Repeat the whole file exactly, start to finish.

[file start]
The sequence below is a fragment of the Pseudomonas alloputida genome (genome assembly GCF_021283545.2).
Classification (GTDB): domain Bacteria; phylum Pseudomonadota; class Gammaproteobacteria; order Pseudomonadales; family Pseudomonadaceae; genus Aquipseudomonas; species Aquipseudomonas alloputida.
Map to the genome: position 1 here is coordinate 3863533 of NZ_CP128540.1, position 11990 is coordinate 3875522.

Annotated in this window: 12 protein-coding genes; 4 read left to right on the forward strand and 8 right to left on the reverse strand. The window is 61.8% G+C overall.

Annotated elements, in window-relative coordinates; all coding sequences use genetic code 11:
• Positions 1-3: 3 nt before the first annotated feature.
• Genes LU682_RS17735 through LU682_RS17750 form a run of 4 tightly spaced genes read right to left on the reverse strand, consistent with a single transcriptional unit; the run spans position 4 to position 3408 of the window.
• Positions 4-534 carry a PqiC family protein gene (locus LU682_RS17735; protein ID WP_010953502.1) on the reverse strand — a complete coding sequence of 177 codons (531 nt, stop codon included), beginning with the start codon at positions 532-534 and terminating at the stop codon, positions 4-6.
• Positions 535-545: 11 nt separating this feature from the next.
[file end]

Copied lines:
The sequence below is a fragment of the Pseudomonas alloputida genome (genome assembly GCF_021283545.2).
Classification (GTDB): domain Bacteria; phylum Pseudomonadota; class Gammaproteobacteria; order Pseudomonadales; family Pseudomonadaceae; genus Aquipseudomonas; species Aquipseudomonas alloputida.
Map to the genome: position 1 here is coordinate 3863533 of NZ_CP128540.1, position 11990 is coordinate 3875522.

Annotated in this window: 12 protein-coding genes; 4 read left to right on the forward strand and 8 right to left on the reverse strand. The window is 61.8% G+C overall.

Annotated elements, in window-relative coordinates; all coding sequences use genetic code 11:
• Positions 1-3: 3 nt before the first annotated feature.
• Genes LU682_RS17735 through LU682_RS17750 form a run of 4 tightly spaced genes read right to left on the reverse strand, consistent with a single transcriptional unit; the run spans position 4 to position 3408 of the window.
• Positions 4-534 carry a PqiC family protein gene (locus LU682_RS17735; protein ID WP_010953502.1) on the reverse strand — a complete coding sequence of 177 codons (531 nt, stop codon included), beginning with the start codon at positions 532-534 and terminating at the stop codon, positions 4-6.
• Positions 535-545: 11 nt separating this feature from the next.